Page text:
2. 2. 5. Wear wrap-around sunglasses. It will keep allergens out of your eyes. 6. Keep pets out of the bedroom and main living areas. Dogs and cats can bring pollen from outside into your home. Plus, pet dander itself is an allergen. Do your best to keep pets out of your bedroom. 7. Shower and wash hair before bedtime. This will prevent allergens from landing on your clean sheets. 8. Use washable or hypo-allergenic pillows and bed linens. Dust mites and fungi can infest bed pillows, so it's best to buy washable ones and/or to encase your pillows in impermeable covers. 9. Don’t line-dry your laundry outside. While it’s good for the environment, it might aggravate your allergies if your clean clothes are doused with pollen and spores. Pharmaceutical Tools Despite your best efforts to make practical day-to-day lifestyle changes, you’ll probably still need modern medicine to minimize your seasonal suffering. Here are some options: Over-the-counter and prescription oral antihistamines If you have mild allergies, over-the-counter pills may offer all the relief you need. Some first-generation antihistamines, such as Benadryl or Tavist, are effective but can cause drowsiness. Newer meds, like Claritin and Zyrtec, are less likely to cause sleepiness. The drugs are “most effective when taken before exposure, so they can sit on the histamine receptor of your cell like a pit bull in a doorway,” says Suzy Cohen, R. Ph., Lifescript’s pharmacist. They prevent allergy triggers (like dander or pollen) from getting on the receptor and sparking all the misery. But beware: Antihistamines can interact with other medications, such as sleeping pills, muscle relaxants and high-blood pressure medications. And people with certain medical conditions, such as overactive thyroid, glaucoma, high blood pressure, diabetes and stomach ulcers, should consult their doctor before taking any antihistamine. So should breast-feeding women. Prescription steroid nasal sprays “For those with more intense allergies, prescription medications can completely suppress seasonal eye and nose symptoms if you start treatment early and use on a consistent daily basis throughout the pollen season,” Costa says. To relieve stuffy noses, doctors often prescribe prescription steroid nasal sprays in combination with an oral antihistamine. They’re usually effective and easy to tolerate. But don’t confuse prescription steroid nasal sprays with over-the-counter decongestant sprays. Although non-prescription sprays may clear your nasal passages at first, when you stop using them you can get rebound congestion and end up feeling more stuffed up than when you started. Prescription eye drops For red, watery, itchy and irritated eyes, antihistamine and steroid drops may help. Doctors often recommend using these drops in combination with another allergy medication. Experts caution against using over-the-counter drops that promise to “get the red out.” These too carry the risk of rebound symptoms: After some temporary relief, your irritated eye might get worse. Page 2 of 4How to Outsmart Your Allergies 9/4/2009
  3. 3. Allergy shots or immunotherapy This is a long-term option for people whose symptoms do not respond to medications. After determining what your allergies are, you’ll get injections of specific allergen extracts monthly. It may take up to five years to desensitize your body to the allergens and there’s always a chance that the treatment won’t be effective. Nasal lavage This low-tech, natural method of cleaning out the nasal passages has been around for centuries and is enjoying a surge in popularity, thanks to greater promotion and a mention on "The Oprah Winfrey Show." Using a ceramic neti pot or a plastic squeeze bottle, a saline solution (1/2 teaspoon salt in 1 cup of lukewarm water) is poured into one nostril. As the solution exits through the other nostril, it washes out irritants, pollen and mucous. “It’s a very safe and easy thing to do,” McGhee says. “Some studies show it is as effective as steroid nasal sprays.” Avoidance Your fight against allergy symptoms can get a big boost by avoiding triggers, but that isn’t always easy. If, for example, you know you’re allergic to birch tree pollen, pulling up every birch tree in your yard won’t really help. Pollen is a frequent flier and travels miles, so a tree in another neighborhood might be the culprit. Beware of Food Sensitivities People with seasonal allergies should be alert for food reactions, Costa says. Recent research has found that hay fever sufferers may not be able to tolerate foods that have proteins similar to those in certain pollens. For example, some people allergic to ragweed may react to bananas, melons, zucchini, and cucumber. Sensitivity to birch pollen may cause a reaction to different raw fruits, including apples, pears, peaches, cherries and plums. Typical symptoms of oral allergy syndrome include swelling, itching and irritation of the lips, mouth and throat. Sometimes the offending food can be eaten if it's cooked, because heat alters the protein. But food allergies can be tricky to diagnose. If you suspect an allergic reaction to a particular food, it’s best to avoid it and see your doctor. Check out Could You Have a Food Allergy? Warding Off Vulnerabilities Hay fever sufferers also may be more vulnerable to other ailments, including sinus infections, ear infections and eczema. You may also have a greater chance of developing asthma, a potentially fatal but highly treatable condition that compromises breathing. If you have nasal congestion with a nagging cough that doesn’t go away, see a doctor right away, says Fast, because this can be a precursor of asthma. Don’t ignore wheezing and tightness of the chest either, because these are also asthmatic symptoms. Page 3 of 4How to Outsmart Your Allergies 9/4/2009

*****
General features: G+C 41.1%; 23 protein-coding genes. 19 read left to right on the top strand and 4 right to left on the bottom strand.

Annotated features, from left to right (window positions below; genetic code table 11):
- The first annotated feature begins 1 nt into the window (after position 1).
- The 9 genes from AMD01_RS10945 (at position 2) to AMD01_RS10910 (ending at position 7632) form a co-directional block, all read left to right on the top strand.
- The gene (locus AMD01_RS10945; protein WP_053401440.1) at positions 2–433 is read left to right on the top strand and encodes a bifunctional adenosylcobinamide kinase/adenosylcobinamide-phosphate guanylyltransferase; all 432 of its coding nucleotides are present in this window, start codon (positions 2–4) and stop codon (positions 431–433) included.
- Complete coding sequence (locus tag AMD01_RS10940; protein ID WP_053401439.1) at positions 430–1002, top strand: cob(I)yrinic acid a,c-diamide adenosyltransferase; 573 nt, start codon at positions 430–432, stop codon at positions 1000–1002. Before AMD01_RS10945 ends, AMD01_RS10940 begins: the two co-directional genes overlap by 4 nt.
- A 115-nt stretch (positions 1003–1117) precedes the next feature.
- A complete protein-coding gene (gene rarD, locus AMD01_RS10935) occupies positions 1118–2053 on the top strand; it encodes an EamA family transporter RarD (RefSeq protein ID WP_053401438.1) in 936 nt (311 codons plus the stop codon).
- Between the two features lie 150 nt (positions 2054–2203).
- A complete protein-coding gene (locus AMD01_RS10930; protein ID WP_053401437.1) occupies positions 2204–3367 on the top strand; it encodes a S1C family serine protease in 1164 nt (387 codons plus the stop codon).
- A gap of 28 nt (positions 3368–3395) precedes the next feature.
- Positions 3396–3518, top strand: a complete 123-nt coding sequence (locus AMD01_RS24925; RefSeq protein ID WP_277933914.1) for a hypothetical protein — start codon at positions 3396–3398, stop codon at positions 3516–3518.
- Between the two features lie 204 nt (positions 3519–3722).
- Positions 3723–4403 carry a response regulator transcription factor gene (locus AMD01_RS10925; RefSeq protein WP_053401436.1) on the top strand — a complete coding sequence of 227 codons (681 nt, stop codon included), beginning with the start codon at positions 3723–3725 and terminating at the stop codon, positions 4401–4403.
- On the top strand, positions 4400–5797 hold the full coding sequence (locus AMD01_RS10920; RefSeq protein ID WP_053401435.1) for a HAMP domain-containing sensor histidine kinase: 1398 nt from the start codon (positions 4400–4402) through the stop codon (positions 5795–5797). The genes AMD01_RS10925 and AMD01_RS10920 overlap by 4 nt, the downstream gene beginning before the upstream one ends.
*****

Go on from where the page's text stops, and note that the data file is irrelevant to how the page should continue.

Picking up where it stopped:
4. 4. Women may find pregnancy triggers changes in allergic reactions. Some pregnant women find allergy symptoms worsen; others may experience “rhinitis of pregnancy.” “It’s not allergies, but it’s an uncomfortable, stuffy, and sometimes runny nose. It’s part of the natural changes of the body that accompany pregnancy,” Costa says. Or allergic symptoms may lessen after giving birth. Then again, allergies can shift anytime in life. “You can outgrow some allergies and they do change with time,” McGhee says. Check out our Allergies Health Center. What’s Your Allergy IQ? Ignorance may be bliss, but not when it comes to a stuffy, sneezy, scratchy problem like allergies. Do you know what’s making you itch? Find out with this allergy quiz. Check out Health Bistro for more healthy food for thought. See what Lifescript editors are talking about and get the skinny on latest news. Share it with your friends (it’s free to sign up!), and bookmark it so you don’t miss a single juicy post! Copyright © 1998 – 2009 – – All rights reserved. Page 4 of 4How to Outsmart Your Allergies 9/4/2009